KPark’s fall play presses on despite delays


Emily Humble

Juniors Brett Janik, Blayn Larson, Caitlin Meaux, Carson Griffing, and senior Seth Tarango rehearse a scene at the Sept. 30th dress rehearsal for “Anatomy of Gray”.

Blanca Cantu, Yearbook Staff

   After Hurricane Harvey caused students to miss two weeks of school, the theatre department had to make a very important decision. Their play,“Anatomy of Gray”, was planned for the beginning of October, but with so much time lost the department was unsure if they could make it. But in the end, it was decided that the show must go on.


   Though rehearsals were filled with sarcasm and laughter from silly jokes,the determination of students trying to meet their deadlines is evident. The production was running two weeks behind due to the delays and the students are feeling the pressure of the looming performances. However, the students were not the only ones who put their blood and sweat into the production. The director, Abbey Fera, and the new technical director, Luke Kerschbaum, were putting in their time to help the students achieve greatness.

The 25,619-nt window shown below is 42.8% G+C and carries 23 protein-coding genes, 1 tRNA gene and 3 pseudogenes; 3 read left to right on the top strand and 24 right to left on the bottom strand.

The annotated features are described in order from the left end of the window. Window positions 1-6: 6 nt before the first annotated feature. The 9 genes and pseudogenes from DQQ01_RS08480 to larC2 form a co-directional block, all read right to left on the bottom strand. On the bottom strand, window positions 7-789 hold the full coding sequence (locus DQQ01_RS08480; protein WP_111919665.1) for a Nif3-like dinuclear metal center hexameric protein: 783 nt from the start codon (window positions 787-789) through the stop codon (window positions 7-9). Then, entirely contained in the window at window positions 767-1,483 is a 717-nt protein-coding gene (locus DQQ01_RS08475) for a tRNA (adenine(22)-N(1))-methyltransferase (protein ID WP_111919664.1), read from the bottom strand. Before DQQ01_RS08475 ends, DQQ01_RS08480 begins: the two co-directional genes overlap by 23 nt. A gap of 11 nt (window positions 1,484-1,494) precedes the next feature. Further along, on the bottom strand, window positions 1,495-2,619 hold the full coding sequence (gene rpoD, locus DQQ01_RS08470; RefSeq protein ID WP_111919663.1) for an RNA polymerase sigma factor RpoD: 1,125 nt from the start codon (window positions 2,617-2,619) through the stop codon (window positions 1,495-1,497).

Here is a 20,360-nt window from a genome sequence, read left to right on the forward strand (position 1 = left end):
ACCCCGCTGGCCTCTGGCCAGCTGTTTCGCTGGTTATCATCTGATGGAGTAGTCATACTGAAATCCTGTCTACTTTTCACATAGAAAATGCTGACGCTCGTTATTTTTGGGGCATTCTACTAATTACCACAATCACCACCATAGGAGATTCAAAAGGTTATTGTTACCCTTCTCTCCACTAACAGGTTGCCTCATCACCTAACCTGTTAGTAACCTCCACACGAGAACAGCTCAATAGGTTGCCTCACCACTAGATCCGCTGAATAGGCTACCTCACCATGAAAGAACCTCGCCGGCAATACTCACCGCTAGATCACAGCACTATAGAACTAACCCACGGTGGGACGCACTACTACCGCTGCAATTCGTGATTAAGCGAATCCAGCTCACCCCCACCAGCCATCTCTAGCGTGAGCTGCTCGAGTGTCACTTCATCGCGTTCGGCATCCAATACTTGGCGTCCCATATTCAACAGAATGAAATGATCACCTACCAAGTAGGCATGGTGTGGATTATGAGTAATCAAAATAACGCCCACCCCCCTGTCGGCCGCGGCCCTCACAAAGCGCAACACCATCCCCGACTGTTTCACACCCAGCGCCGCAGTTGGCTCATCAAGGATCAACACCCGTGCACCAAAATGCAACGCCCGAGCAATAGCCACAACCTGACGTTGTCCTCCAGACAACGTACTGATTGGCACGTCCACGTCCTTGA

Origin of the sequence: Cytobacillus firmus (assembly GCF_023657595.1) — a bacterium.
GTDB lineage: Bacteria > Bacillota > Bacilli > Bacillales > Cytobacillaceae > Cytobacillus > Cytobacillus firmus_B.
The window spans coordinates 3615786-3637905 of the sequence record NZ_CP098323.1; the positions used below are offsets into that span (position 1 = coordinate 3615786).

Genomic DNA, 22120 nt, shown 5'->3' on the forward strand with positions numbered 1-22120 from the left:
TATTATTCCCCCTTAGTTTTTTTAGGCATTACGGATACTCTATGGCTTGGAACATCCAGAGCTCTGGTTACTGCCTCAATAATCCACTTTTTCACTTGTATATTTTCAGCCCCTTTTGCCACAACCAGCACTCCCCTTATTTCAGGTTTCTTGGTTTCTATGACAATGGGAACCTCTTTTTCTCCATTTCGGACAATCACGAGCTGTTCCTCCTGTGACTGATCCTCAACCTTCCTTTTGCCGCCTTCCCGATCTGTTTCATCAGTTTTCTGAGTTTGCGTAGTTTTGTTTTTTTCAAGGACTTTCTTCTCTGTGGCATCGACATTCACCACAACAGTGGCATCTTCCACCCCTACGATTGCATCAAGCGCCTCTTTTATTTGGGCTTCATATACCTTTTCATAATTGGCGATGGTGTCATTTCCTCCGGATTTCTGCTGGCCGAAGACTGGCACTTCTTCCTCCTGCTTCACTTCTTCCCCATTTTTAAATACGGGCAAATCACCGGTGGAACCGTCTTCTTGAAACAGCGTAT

It was Kerschbaum’s first year at KPark and first year as a technical director, after previously teaching history at Summer Creek High School. In just the first week of working with students who were both experienced and inexperienced, Kerschbaum said he managed to pull them all together and get set elements such as a barn, fence, windmill, and even a mountain on stage.


“It was just kind of like do or die,” said Kerschbaum.


   The two directors decided soon after the two weeks of no school that the show was worth continuing, and that in five weeks they would be ready to perform.Though they were a little behind schedule, they accomplished a lot.


   The production marked a big change for Fera. It was going to be the first year at K-Park that she wouldn’t have to be juggling both the actors and the technical aspects of the show. Now that the school had finally hired a technical director,extra stress would be lifted from her as she can solely focused on working with the fourteen actors in the show.


   “What does that tell you about your character?” Fera would say as she tried to help Carson Griffing, who plays Pastor Phineas, fully encompass who he was playing.


   From their productive rehearsals alone anyone could see that this company was going to be able to put on a great show. The talented actors and skilled techies working hand in hand to help connect every part of the show was a truly amazing thing that would have only been possible with the help of the new and old director. “Anatomy of Gray”, which was a story of acceptance and loss, was the kind of play made for the theatre company and stage of Kingwood Park High school.